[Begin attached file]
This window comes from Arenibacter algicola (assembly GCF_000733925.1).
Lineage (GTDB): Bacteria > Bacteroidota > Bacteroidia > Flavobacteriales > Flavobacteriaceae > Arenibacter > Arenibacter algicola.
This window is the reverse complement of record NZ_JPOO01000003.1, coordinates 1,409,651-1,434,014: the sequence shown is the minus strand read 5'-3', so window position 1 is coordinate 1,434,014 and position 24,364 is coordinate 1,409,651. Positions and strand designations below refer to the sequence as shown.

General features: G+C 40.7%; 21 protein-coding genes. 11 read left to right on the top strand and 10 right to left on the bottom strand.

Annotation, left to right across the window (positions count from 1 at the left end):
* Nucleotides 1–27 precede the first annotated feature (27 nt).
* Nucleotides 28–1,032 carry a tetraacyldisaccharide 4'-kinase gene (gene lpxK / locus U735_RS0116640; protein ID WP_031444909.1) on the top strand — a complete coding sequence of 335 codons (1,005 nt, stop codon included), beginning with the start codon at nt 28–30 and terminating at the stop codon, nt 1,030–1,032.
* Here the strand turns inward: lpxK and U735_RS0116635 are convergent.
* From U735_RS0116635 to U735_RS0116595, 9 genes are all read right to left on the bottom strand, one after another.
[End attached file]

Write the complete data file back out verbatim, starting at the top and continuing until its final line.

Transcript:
This window comes from Arenibacter algicola (assembly GCF_000733925.1).
Lineage (GTDB): Bacteria > Bacteroidota > Bacteroidia > Flavobacteriales > Flavobacteriaceae > Arenibacter > Arenibacter algicola.
This window is the reverse complement of record NZ_JPOO01000003.1, coordinates 1,409,651-1,434,014: the sequence shown is the minus strand read 5'-3', so window position 1 is coordinate 1,434,014 and position 24,364 is coordinate 1,409,651. Positions and strand designations below refer to the sequence as shown.

General features: G+C 40.7%; 21 protein-coding genes. 11 read left to right on the top strand and 10 right to left on the bottom strand.

Annotation, left to right across the window (positions count from 1 at the left end):
* Nucleotides 1–27 precede the first annotated feature (27 nt).
* Nucleotides 28–1,032 carry a tetraacyldisaccharide 4'-kinase gene (gene lpxK / locus U735_RS0116640; protein ID WP_031444909.1) on the top strand — a complete coding sequence of 335 codons (1,005 nt, stop codon included), beginning with the start codon at nt 28–30 and terminating at the stop codon, nt 1,030–1,032.
* Here the strand turns inward: lpxK and U735_RS0116635 are convergent.
* From U735_RS0116635 to U735_RS0116595, 9 genes are all read right to left on the bottom strand, one after another.